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Creating mosaic photos - Peter Bargh looks at a fun way to turn your archive of thousands of photographs into a mosaic using a free download program called Andrea Mosaic.
I've been a fan of mosaic photography since reviewing Rob Silvers book back in 1997. It showed some amazing images that made up photographs of Marilyn Monroe and various other famous people. Since that day I've seen them used in ad campaigns and projects around the world.
A photo mosaic is a large image made out of a grid of hundreds of small images that are automatically arranged in such a way that they make the big picture look good when viewed from a distance. The program splits the picture up into a pre determined grid size and then searches for photos that have similar colour values to drop into each tile of the grid.
Step 1 Download Andrea Mosaic from here and install on your computer.
Step 2 Create a collection of images that you want to use to build a mosaic. If you don't have enough of your own images you can find thousands of free images on royalty free CDs and on the Internet. Place these images in the same folder and have sub-folders if you want to organise the images in specific groups. AndreaMosaic can be set to pull images from sub-folders. The more images you collect, the more interesting your mosaic, but after you build one you can always add or remove images to get better results.
Step 3 Start the program Start>All programs >AndreaMosaic and this window appears:
Step 4 From here you select the folder where all your images are stored by clicking on Find Tiles. Click Create Collection and browse to your folder with the images. My folder contained 1790 ePHOTOzine member images submitted for the Guide to Great Photography book. Save the collection giving it a name, mine was called mosaic tutorial and it's appended with AndreaMosaic Image Collection .amc file name.
Step 5 Click Load Collection and choose the .amc collection you just created. Once the pictures are ready you will see a dialog showing the number of images.
Three other options include a collection update, a black & white mode and a movie frame extractor. But we're finished so click close to go back to the mosaic creation palette.
There are seven controls to set to vary the way the mosaic is created. These include:
Final size lets you set between 2000 and 5000 to determine the size of the mosaic.
Number of tiles is how many tiles are added to make up the photo.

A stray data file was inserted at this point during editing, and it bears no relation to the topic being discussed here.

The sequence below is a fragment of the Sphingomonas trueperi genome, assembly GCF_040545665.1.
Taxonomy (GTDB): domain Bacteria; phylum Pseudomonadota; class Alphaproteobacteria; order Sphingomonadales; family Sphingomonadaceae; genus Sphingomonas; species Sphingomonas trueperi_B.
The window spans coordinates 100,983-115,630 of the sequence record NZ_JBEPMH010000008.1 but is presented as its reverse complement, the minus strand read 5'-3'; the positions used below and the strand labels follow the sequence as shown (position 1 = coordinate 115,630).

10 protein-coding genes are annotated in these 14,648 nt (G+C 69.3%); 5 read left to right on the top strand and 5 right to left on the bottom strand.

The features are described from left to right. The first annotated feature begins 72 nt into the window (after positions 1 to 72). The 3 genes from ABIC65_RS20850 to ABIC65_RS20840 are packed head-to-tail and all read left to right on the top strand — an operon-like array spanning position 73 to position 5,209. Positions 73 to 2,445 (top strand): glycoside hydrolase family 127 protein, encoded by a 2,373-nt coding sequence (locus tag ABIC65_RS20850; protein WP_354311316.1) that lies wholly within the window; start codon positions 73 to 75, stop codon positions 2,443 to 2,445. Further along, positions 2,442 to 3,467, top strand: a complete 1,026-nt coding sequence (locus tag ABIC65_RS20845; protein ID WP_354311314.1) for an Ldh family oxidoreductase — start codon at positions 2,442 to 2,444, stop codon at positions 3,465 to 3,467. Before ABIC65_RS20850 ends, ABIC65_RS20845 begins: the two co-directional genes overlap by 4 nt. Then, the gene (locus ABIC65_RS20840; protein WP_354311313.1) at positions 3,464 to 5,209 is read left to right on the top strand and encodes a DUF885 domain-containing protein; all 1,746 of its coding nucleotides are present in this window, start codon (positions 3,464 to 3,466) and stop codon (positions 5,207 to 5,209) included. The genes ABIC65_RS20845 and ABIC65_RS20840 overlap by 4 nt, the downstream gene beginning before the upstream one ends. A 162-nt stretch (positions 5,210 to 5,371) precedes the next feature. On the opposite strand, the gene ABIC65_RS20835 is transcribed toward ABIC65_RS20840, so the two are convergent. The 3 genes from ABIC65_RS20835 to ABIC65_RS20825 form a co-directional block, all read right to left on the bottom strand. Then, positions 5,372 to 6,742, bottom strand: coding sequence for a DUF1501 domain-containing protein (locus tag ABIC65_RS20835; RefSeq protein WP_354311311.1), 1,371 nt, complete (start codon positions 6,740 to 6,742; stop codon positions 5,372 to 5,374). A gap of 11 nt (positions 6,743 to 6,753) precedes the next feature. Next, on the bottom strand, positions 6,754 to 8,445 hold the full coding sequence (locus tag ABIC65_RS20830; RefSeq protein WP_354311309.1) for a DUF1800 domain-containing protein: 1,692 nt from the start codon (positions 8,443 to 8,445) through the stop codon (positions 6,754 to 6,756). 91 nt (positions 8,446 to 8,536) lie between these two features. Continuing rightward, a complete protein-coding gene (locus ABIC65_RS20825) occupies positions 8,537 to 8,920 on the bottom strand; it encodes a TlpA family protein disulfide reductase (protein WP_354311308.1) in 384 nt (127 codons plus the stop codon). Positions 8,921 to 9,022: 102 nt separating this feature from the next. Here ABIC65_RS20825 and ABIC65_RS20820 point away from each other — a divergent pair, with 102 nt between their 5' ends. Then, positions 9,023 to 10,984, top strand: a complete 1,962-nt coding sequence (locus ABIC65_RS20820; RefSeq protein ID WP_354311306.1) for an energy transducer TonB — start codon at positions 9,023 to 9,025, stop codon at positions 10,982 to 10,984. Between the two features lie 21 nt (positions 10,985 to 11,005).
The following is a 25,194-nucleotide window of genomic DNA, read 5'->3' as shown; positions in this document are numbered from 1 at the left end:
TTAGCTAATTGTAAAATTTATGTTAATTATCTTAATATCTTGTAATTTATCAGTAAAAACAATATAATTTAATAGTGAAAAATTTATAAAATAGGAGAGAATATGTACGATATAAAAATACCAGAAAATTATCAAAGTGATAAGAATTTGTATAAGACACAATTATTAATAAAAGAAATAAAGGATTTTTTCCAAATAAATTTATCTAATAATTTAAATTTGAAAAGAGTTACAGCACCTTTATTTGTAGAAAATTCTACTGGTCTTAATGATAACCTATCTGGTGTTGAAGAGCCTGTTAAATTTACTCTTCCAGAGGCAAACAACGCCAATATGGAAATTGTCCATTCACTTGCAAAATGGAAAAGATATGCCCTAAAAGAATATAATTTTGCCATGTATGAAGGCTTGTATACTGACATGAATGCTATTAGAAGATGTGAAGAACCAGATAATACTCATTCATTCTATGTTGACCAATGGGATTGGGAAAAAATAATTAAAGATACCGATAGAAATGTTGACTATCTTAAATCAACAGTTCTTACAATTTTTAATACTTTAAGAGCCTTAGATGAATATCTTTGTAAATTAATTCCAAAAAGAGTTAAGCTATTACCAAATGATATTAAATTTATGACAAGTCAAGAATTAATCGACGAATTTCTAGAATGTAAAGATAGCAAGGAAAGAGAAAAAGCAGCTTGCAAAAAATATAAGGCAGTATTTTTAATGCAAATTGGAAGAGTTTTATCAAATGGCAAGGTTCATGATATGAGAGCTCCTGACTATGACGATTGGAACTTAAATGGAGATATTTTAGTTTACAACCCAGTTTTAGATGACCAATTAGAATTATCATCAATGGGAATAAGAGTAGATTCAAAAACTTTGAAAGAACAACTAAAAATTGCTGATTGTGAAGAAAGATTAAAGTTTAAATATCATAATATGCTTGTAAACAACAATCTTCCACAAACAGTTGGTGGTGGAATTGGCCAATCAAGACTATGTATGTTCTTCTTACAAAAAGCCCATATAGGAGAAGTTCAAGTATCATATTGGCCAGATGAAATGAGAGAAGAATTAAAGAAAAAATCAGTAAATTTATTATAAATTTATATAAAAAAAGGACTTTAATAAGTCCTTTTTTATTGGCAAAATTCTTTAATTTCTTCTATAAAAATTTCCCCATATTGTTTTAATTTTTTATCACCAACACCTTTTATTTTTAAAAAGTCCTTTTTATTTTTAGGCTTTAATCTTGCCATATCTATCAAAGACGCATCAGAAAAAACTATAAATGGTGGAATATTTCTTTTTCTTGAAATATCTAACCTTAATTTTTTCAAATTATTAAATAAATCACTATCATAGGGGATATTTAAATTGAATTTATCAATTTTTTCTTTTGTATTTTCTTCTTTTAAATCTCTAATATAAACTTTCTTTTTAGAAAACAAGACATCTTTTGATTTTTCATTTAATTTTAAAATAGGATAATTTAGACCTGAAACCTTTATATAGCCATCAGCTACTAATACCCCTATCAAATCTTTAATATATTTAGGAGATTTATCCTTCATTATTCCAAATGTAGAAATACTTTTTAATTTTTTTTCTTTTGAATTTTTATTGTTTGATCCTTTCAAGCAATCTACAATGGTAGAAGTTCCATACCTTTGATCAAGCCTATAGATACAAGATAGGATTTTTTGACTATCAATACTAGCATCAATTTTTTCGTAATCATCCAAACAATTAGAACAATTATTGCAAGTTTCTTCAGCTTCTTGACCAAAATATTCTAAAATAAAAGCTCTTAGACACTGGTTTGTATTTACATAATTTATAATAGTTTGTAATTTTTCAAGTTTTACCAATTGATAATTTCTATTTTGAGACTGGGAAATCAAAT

Distance between duplicates can be set between 1 and 15. If 15 is set the same picture won't appear any closer than 15 pixels apart.
Modifications adjusts the individual images so the tiles match better. The developer suggests this is set to a value of at least 5%.
Algorithm Select how the images are displayed to create the grid. You can, for example, set the program to rotate or flip images to make a better match of tiles.
Movie parameters, allows you to set a minimum distance between movie frames if you are extracting still images from a movie.
Lines around each image puts a black line between each tile.
Play around with these settings until you get a satisfactory result. I'd suggest using default on your first go. On my second attempt I decided to set the final size to 5000 thinking the bigger the better, but in the end I found 2000 pixel image with 2000 tiles gave the best definition
Step 6 Click add image and locate the image you want to turn into a mosaic. I chose a canoeist in action (right)
Step 7 Click on Create the Mosaic and watch the status of image processing at the base of the palette. The image you are creating pops up on screen and converts to the mosaic as a preview once the tiles are added.
Step 8 The image file is stored on the desktop and can then be opened in your usual image editing program.
You will find with practice that some images work better than others and need different treatment in the contol/set-up stage. You sometimes also have to squint to see the image clearly. What's also fascinating is the way the smaller individual images are selected to create the larger mosaic.
The shot on the left was the reason I discovered AndreaMosaic program. It's a shot of dog, Max, by Martin Wait used for the cover of the Guide to Great Photography. I wanted to have an interesting image on the intro page and thought a mosaic would be a fun thing to have. I added the logo and a couple of graphics at the base to ensure more colour and better use of tiles. The rest is history.